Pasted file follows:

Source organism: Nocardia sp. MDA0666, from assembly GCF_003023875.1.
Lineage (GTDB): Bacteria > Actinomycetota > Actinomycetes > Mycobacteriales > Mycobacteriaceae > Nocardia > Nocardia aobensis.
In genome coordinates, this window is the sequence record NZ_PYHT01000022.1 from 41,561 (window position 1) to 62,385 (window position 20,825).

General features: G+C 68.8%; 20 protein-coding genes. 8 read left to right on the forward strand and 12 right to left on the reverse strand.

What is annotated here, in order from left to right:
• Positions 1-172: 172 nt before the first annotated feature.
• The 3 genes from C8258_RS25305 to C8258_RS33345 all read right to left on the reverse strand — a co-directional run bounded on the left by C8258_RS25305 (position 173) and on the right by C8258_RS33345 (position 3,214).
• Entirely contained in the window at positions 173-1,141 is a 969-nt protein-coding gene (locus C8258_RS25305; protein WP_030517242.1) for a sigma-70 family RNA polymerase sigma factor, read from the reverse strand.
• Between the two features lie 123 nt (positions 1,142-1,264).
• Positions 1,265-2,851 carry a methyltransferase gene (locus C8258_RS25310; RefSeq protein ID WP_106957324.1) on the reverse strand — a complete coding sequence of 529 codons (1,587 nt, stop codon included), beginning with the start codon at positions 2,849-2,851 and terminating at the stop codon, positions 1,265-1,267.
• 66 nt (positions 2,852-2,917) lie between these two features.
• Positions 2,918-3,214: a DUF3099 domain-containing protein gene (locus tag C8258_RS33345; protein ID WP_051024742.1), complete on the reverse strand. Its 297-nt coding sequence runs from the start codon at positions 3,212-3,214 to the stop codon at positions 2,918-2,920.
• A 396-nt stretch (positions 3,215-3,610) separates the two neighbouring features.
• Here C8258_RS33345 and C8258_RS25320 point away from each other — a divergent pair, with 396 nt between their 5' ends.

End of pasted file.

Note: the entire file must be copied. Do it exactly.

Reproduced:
Source organism: Nocardia sp. MDA0666, from assembly GCF_003023875.1.
Lineage (GTDB): Bacteria > Actinomycetota > Actinomycetes > Mycobacteriales > Mycobacteriaceae > Nocardia > Nocardia aobensis.
In genome coordinates, this window is the sequence record NZ_PYHT01000022.1 from 41,561 (window position 1) to 62,385 (window position 20,825).

General features: G+C 68.8%; 20 protein-coding genes. 8 read left to right on the forward strand and 12 right to left on the reverse strand.

What is annotated here, in order from left to right:
• Positions 1-172: 172 nt before the first annotated feature.
• The 3 genes from C8258_RS25305 to C8258_RS33345 all read right to left on the reverse strand — a co-directional run bounded on the left by C8258_RS25305 (position 173) and on the right by C8258_RS33345 (position 3,214).
• Entirely contained in the window at positions 173-1,141 is a 969-nt protein-coding gene (locus C8258_RS25305; protein WP_030517242.1) for a sigma-70 family RNA polymerase sigma factor, read from the reverse strand.
• Between the two features lie 123 nt (positions 1,142-1,264).
• Positions 1,265-2,851 carry a methyltransferase gene (locus C8258_RS25310; RefSeq protein ID WP_106957324.1) on the reverse strand — a complete coding sequence of 529 codons (1,587 nt, stop codon included), beginning with the start codon at positions 2,849-2,851 and terminating at the stop codon, positions 1,265-1,267.
• 66 nt (positions 2,852-2,917) lie between these two features.
• Positions 2,918-3,214: a DUF3099 domain-containing protein gene (locus tag C8258_RS33345; protein ID WP_051024742.1), complete on the reverse strand. Its 297-nt coding sequence runs from the start codon at positions 3,212-3,214 to the stop codon at positions 2,918-2,920.
• A 396-nt stretch (positions 3,215-3,610) separates the two neighbouring features.
• Here C8258_RS33345 and C8258_RS25320 point away from each other — a divergent pair, with 396 nt between their 5' ends.